What is asset allocation?
An easy analogy to help understand asset allocation is to think of a recipe. Each ingredient is part of the whole recipe and when combined together, they create just the right mixture. If you left one ingredient out, the end result wouldn't taste as good.
Asset allocation is similar in that if your portfolio only had bonds in it, it really wouldn't offer peak performance potential and wouldn't perform as well as it could.
Asset allocation is an investment strategy that systematically allocates percentages of money across various asset classes in an attempt to balance risk and reward based on risk tolerance and goals.
Why is asset allocation so important?
Your overall asset allocation plan - how your portfolio is invested across stocks and bonds, growth and value stocks, etc. - is one of the most important decisions you and your advisor will make. Because markets are cyclical, what's hot today may not so hot a few weeks from now.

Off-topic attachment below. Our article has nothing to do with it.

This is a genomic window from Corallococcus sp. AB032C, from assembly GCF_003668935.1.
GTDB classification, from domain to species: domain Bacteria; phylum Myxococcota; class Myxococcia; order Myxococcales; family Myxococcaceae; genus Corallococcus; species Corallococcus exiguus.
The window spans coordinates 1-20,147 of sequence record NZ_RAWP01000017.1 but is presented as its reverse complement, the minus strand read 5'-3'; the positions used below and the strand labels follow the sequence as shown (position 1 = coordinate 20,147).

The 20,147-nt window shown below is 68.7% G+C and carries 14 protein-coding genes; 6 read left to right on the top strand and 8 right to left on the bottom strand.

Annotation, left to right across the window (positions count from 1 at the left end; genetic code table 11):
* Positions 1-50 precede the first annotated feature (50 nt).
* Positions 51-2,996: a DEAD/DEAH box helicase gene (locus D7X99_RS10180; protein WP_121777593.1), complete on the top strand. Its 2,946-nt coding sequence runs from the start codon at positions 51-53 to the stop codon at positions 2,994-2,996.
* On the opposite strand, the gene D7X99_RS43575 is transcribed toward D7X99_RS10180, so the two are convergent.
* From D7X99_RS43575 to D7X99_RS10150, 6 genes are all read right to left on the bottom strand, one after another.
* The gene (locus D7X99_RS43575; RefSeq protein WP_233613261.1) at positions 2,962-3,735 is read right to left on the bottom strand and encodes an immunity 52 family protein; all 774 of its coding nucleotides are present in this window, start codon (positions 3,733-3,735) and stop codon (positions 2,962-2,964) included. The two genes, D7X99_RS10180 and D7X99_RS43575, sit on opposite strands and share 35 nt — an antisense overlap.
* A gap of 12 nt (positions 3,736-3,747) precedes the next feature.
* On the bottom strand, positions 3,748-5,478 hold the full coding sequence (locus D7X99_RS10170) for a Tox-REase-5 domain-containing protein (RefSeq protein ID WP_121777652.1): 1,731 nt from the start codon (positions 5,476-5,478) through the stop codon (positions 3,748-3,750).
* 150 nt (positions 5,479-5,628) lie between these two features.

By spreading your investments across different types of asset classes and markets (foreign and domestic stocks and bonds), you position yourself to take advantage of the opportunities as the markets shift in and out of favor.
As important as it is to develop a personalized asset allocation plan that's right for you, it is also essential to periodically review and rebalance your assets to help ensure your investment plan is properly aligned with your goals. Over time, portfolios can easily become over- or underweighted in different asset classes - throwing off your asset allocation plan.
Form your asset allocation strategy carefully, keeping in mind that to maximize its effectiveness, it needs to be custom-designed and updated regularly, and you'll have to stick with it over time.
Your financial advisor can help you with your asset allocation plan and financial planning. If you don't already have an advisor, we can help you find one now.
Investors should consider the investment objectives, risks, charges, and expenses of the fund carefully before investing. Download a prospectus, or summary prospectus, if available, that contains this and other information about the fund, and read it carefully before investing.